Widespread perceptions of Russian army weakness are in some cases either out of date or misconceived according to the 30-page report by the UK’s Royal United Services Institute.
While the report described a military which is often dysfunctional, over-reliant on artillery and suffering poor morale, it said the focus on these weaknesses means Russia’s battlefield advances have often been overlooked.
The study was drawn from April-May field interviews with 10 Ukrainian brigades that had fought Russian units across the war.
Russia’s military is far from the spent force often characterized, according to Nick Reynolds, one of the report’s two authors. “There is a lot being thrown around on social media to suggest Russia’s lack of capacity, but social media is awash with propaganda on both sides and at this stage we thought a more sober assessment was needed,” Reynolds said, adding that expectations for Ukraine have been set “very, very high.”
Understanding how Russia has changed its approach matters not just to Ukraine, but also to members of the North Atlantic Treaty Organization that face an increasingly hostile and evolving rival in Moscow, the report said.
Russia has largely remedied early failures in battlefield air defense by properly connecting missiles systems and their sensors along the invasion’s 1,200 kilometer (750 mile) front, according to the report.
As a result, Russian forces have been able to largely shut down the threat from Ukraine’s radar-seeking HARM missiles, intercept rockets and down a low-flying Ukrainian combat jet from 150 kilometers.
Russia’s electronic warfare capabilities, now deployed from airborne to platoon level, are evolving constantly. That’s costing Ukraine 10,000 drones per month. Russian forces appear able to decipher Ukraine’s encrypted Motorola communications systems in real time, according to the report.
On the ground, Russian combat engineers were able to build pontoon bridges at speed even at the start of the war and are now creating trench defenses and complex minefields that any offensive will have to break through.
Russian command centers, which proved vulnerable to precision attacks by US HIMARS rockets last July, and routinely had their communications hacked, are now dug into hardened bunkers. They’ve commandeered local phone networks in occupied territories, isolating and dedicating them to the war.
Russia’s army made its T-80 and T-72 main battle tanks less vulnerable to Ukraine’s arsenal of Western anti-tank weapons by improving their explosive armor defenses and making them less detectable to heat-seeking missiles.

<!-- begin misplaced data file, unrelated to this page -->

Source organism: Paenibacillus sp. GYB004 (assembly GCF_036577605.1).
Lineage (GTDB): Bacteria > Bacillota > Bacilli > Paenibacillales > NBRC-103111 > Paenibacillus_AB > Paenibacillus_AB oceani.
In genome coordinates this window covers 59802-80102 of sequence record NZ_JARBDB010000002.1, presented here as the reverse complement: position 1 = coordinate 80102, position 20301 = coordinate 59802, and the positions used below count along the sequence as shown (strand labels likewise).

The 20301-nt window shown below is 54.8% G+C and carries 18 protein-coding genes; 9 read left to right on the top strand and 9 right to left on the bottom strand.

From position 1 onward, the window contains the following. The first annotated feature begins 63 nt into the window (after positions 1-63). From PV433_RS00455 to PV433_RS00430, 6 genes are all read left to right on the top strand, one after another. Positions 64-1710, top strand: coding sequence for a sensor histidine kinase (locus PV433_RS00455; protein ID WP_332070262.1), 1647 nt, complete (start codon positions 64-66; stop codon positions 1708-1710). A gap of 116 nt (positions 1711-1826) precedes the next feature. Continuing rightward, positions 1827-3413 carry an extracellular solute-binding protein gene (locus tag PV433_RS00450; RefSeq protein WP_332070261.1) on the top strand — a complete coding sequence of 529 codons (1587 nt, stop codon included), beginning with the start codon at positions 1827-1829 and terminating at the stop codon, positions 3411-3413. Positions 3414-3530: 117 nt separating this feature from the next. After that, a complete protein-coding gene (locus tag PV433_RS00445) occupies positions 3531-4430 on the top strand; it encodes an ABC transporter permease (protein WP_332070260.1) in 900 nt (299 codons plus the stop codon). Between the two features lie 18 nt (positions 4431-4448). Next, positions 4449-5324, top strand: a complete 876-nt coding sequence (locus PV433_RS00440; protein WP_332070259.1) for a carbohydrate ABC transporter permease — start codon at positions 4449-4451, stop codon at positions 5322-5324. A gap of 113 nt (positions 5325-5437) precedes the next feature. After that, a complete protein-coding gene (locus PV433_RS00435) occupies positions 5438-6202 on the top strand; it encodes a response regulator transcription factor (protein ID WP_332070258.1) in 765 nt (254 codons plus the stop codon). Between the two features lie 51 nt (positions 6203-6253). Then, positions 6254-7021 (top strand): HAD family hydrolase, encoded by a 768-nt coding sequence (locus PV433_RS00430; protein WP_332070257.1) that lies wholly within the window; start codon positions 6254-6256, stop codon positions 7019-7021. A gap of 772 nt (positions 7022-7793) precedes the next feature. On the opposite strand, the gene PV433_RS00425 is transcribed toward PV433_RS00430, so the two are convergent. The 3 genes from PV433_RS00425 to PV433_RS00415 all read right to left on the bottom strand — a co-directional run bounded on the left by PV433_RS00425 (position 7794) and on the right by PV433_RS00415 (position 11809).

The much criticized shift to fight in so-called ‘human waves’ around the eastern city of Bakhmut was a rational, if brutal response to the large losses of armor, experienced troops and artillery munitions Russia suffered earlier in the war, the report said.
The shift from attacks on Ukraine’s energy infrastructure could indicate a Russian intent to hit and degrade military targets ahead of the counteroffensive, yet that’s unclear, according to Ben Barry, senior fellow for land forces at the International Institute for Strategic Studies.
If the targets are indeed military, “the Ukrainians would not necessarily be telling us,” Barry said.
UN: A divided world faces a huge number of problems
The current session of the UN General Assembly has shown that the United States will not force the Global South to take its position in the Ukrainian conflict, writes ‘An Nahar’ from Lebanon. Developing countries refuse to condemn Russia and demand an end to hostilities, as they suffer from their consequences.
UN Secretary-General António Guterres said during his speech that humanity faces enormous challenges, from a worsening climate emergency to escalating conflicts, a global cost of living crisis, growing inequality and technological changes.
This is a huge number of problems that a divided world faces. The role of the United Nations has noticeably declined. There is intense competition between the West, led by the United States, on the one hand, and developing countries, led by China, on the other. More than ever, Beijing wants a say in international affairs commensurate with the size of the Chinese economy that has boomed over the past four decades.
The United States appears to be facing an almost impossible task of forging a global consensus on isolating Russia internationally over the situation in Ukraine. Most developing countries have a different view of the Ukrainian conflict, which has been going on for 18 months. They demand a political solution and an immediate cessation of hostilities.